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Ultrasound Med Biol. 2016 Mar;42(3):824-30. doi: 10.1016/j.ultrasmedbio.2015.11.006. Epub 2015 Dec 19.

Use of Hydroxyapatite Doping to Enhance Responsiveness of Heat-Inducible Gene Switches to Focused Ultrasound.

Author information

1
Department of Radiology, University of Michigan Health System, Ann Arbor, MI, USA; Applied Physics Program, University of Michigan, Ann Arbor, MI, USA. Electronic address: mfabiill@umich.edu.
2
Department of Biomedical Engineering, University of Michigan, Ann Arbor, MI, USA; School of Dentistry, University of Michigan, Ann Arbor, MI, USA.
3
Department of Radiology, University of Michigan Health System, Ann Arbor, MI, USA; Applied Physics Program, University of Michigan, Ann Arbor, MI, USA.
4
Department of Radiology, University of Michigan Health System, Ann Arbor, MI, USA; Applied Physics Program, University of Michigan, Ann Arbor, MI, USA; Department of Biomedical Engineering, University of Michigan, Ann Arbor, MI, USA.
5
Department of Biomedical Engineering, University of Michigan, Ann Arbor, MI, USA; School of Dentistry, University of Michigan, Ann Arbor, MI, USA; Department of Biological Chemistry, University of Michigan Medical School, Ann Arbor, MI, USA.

Abstract

Recently, we demonstrated that ultrasound-based hyperthermia can activate cells containing a heat-activated and ligand-inducible gene switch in a spatio-temporally controlled manner. These engineered cells can be incorporated into hydrogel scaffolds (e.g., fibrin) for in vivo implantation, where ultrasound can be used to non-invasively pattern transgene expression. Due to their high water content, the acoustic attenuation of fibrin scaffolds is low. Thus, long ultrasound exposures and high acoustic intensities are needed to generate sufficient hyperthermia for gene activation. Here, we demonstrate that the attenuation of fibrin scaffolds and the resulting hyperthermia achievable with ultrasound can be increased significantly by doping the fibrin with hydroxyapatite (HA) nanopowder. The attenuation of a 1% (w/v) fibrin scaffold with 5% (w/v) HA was similar to soft tissue. Transgene activation of cells harboring the gene switch occurred at lower acoustic intensities and shorter exposures when the cells were encapsulated in HA-doped fibrin scaffolds versus undoped scaffolds. Inclusion of HA in the fibrin scaffold did not affect the viability of the encapsulated cells.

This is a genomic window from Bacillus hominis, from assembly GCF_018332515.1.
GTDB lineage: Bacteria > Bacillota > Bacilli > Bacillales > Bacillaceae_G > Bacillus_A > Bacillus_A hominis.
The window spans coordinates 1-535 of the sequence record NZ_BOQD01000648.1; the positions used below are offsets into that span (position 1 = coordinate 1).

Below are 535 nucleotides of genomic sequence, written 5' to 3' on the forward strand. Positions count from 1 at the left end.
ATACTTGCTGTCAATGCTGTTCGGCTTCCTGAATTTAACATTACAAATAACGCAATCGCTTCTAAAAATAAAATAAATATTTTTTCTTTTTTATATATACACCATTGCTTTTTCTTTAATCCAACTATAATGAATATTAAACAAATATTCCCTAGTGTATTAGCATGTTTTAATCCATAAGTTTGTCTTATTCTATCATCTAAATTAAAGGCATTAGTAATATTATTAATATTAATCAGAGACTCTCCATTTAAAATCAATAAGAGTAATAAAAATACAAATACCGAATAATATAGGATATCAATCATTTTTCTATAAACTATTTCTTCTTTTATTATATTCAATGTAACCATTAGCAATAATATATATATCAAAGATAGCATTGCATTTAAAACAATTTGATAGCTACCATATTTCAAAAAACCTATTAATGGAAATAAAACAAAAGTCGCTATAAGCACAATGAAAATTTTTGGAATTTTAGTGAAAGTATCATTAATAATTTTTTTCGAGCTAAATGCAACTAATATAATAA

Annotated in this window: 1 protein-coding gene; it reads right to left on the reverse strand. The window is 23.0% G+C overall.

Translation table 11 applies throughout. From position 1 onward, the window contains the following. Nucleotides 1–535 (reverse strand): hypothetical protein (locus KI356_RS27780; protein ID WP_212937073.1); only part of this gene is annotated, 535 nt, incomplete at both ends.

KEYWORDS:

Attenuation; Fibrin; Gene therapy; Hydrogel; Hydroxyapatite; Hyperthermia; Ultrasound

PMID:
26712417
PMCID:
PMC4744111
[Available on 2017-03-01]
DOI:
10.1016/j.ultrasmedbio.2015.11.006
[Indexed for MEDLINE]
Free PMC Article

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